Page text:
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deliv’rance,

Bel. With the gentlest patience.
Submissive, sad, and lowly was her look;}
A burning taper in her hand she bore,
And on her shoulders, carelessly confus'd,
With loose neglect, her lovely tresses hung;
Upon her cheek a faintish flush was spread,
Feeble she seem'd, and sorely smit with pain;
While bare-foot as she trod the flinty pavement,
Her footsteps all along were mark'd with blood.
Yet, silent still she pass'd and unrepining;
Her streaming eyes bent ever on the earth,
Except when, in some bitter pang of sorrow,
To Heav'n she seem'd in fervent zeal to raise them,
And beg that mercy man denied her here.

Shore. When was this piteous sight?

Bel. These last two days,
You know, my care was w.holly bent on you,
To find the happy means of your
Which, but for Hastings' death, I had not gain'd.
During that time, altho? I have not seen her,
Yet divers trusty messengers I've sent,
To wait about, and watch a fit convenience
To give her some relief; but all in vain:
A churlish guard attends upon her steps,
Who menace those with death that bring her comforta,
And drive all succour from her.

Shore. Let them threaten:
Let proud oppression prove its fiercest malice;
So Heaven befriend my soul, as here I vow
To give her help, and share one fortune with her.-

Bel. Mean you to see her, thus, in your own form?
Shore. I do.
Bel. And have you thought upon the consequence?
Shore. What is there I should fear?

Bel. Have you examin'd
Into your inmost heart, and tried at leisure
The sev’ral secret springs that move the passions?
Has mercy fix'd her empire there so sure,
That wrath and vengeance never may return?
Can you resume a husband's name, and bid
That wakeful.dragon, fierce resentment, sleep?

Shore. Why dost thou search so deep and urge my " To set in dread array my wrongs again? [memory

I have long labour'd to forget myself, • To think on all time, backward, like a space, • Idle and void, where nothing e'er had being ; « But thou hast peopled it again; revenge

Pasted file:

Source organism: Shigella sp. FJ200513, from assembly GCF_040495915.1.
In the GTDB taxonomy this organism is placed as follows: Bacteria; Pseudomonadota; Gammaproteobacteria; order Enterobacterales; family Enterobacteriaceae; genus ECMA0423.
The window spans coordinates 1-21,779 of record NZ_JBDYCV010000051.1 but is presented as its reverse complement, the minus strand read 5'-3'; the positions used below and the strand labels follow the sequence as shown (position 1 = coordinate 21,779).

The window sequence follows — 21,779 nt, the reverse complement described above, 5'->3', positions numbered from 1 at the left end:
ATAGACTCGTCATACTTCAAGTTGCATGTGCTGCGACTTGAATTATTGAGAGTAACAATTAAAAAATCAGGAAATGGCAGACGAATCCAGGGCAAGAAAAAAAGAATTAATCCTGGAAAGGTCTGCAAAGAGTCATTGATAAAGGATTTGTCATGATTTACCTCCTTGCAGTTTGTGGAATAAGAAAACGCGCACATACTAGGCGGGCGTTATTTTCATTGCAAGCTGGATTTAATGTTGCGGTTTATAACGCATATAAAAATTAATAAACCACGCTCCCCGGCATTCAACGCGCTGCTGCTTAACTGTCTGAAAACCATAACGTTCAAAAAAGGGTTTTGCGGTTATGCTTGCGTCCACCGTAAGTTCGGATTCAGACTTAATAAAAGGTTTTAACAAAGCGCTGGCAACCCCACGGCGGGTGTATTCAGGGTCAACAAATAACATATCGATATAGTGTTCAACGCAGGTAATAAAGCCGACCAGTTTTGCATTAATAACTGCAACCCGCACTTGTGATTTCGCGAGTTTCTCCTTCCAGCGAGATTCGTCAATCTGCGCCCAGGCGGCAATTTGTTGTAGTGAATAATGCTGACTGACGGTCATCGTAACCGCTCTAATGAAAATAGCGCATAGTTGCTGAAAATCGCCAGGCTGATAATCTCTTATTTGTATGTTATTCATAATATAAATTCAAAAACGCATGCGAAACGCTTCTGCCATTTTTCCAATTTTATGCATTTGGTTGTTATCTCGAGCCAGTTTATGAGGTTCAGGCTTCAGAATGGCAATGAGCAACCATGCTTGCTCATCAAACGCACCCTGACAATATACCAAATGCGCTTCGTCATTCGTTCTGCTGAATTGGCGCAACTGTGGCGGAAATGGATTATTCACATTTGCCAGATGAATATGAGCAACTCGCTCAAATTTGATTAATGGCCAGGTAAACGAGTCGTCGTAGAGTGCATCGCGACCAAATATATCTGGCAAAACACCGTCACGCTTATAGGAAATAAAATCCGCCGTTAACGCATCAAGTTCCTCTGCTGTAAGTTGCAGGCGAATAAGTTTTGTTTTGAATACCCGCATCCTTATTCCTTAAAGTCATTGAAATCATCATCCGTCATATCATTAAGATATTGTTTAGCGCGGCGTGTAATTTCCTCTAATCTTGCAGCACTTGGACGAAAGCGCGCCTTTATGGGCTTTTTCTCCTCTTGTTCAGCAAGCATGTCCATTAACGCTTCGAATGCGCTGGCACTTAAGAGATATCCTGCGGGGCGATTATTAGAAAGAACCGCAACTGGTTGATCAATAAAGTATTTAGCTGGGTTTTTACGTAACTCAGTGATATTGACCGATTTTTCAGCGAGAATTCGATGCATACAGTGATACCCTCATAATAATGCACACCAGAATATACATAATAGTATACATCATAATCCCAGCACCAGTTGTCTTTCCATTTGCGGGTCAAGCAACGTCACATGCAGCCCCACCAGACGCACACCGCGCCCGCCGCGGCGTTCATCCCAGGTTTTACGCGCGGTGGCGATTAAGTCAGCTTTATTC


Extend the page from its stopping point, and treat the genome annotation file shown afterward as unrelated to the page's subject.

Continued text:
And jealousy renew their horrid forms, • Shoot all their fires, and drive me to distraction.

Bel. Far be the thought from me! my care was only • To arm you for the meeting : Better were it • Never to see her, than to let that name • Recall forgotten rage, and make the husband • Destroy the gen'rous pity of Dumont.'

Shore. Oh! thou hast set my busy brain at work, And now she musters up a train of images, Which to preserve my peace I had cast aside, And sunk in deep oblivion-Oh, that form! That lovely face on which my dotage hung! How have I gaz'd upon her! till my soul With very eagerness went forth towards her, And issu'd at my eyes—Was there a gem Which the sun ripens in the Indian mine; Or the rich bosom of the ocean yields, What was there art could make or wealth could buy, Which I have left unsought to deck her beauty? What could her King do more? And yet she fled.

Bel. Away with that sad fancy.

Shore. Oh! that day! The thought of it must live for ever with me. I met her, Belmour, when the royal spoiler Bore her in triumph from my widow'd home! Within his chariot, by his side, she sate, And listen'd to his talk with downward looks; Till, sudden as she chanc'd aside to glance, Her eyes encounter'd mine-Oh! then, my friend! Oh! who can paint my grief and her amazement! As at the stroke of death, twice turn'd she pale, And twice a burning crimson blush'd all o'er her; Then, with a shriek heart-wounding, loud she cried, While down her cheeks the gushing torrents ran

Fast-falling on her hands, which, thus, she wrung-
Mov'd at her grief, the tyrant ravisher,
With courteous action, woo'd her oft to turn;
Farnest he seem'd to plead; but all in vain;
E’en to the last she bent her sight towards me,
And follow'd me till I had lost' myself.

Bel. Alas! for pity! Oh! those speaking tears!
Could they be false? Did she not suffer with you?
And tho’ the King by force possess'd her person,
Her unconsenting heart dwelt still with you?
If all her former woes were not enough,
Look on her now; behold her where she wanders,
Hunted to death, distress'd on every side,
With no one hand to help; and tell me;- then,-
If ever misery were known like her's?+

Shore. And can she bear it? Can that délicate frame:
Endure the beating of a storm so rude:
Can she, for whom the various seasons chang'd.
To court her appetite, and crown her board,
For whom the foreign vintages were press’d,
For whom the merchant spread his silken stores,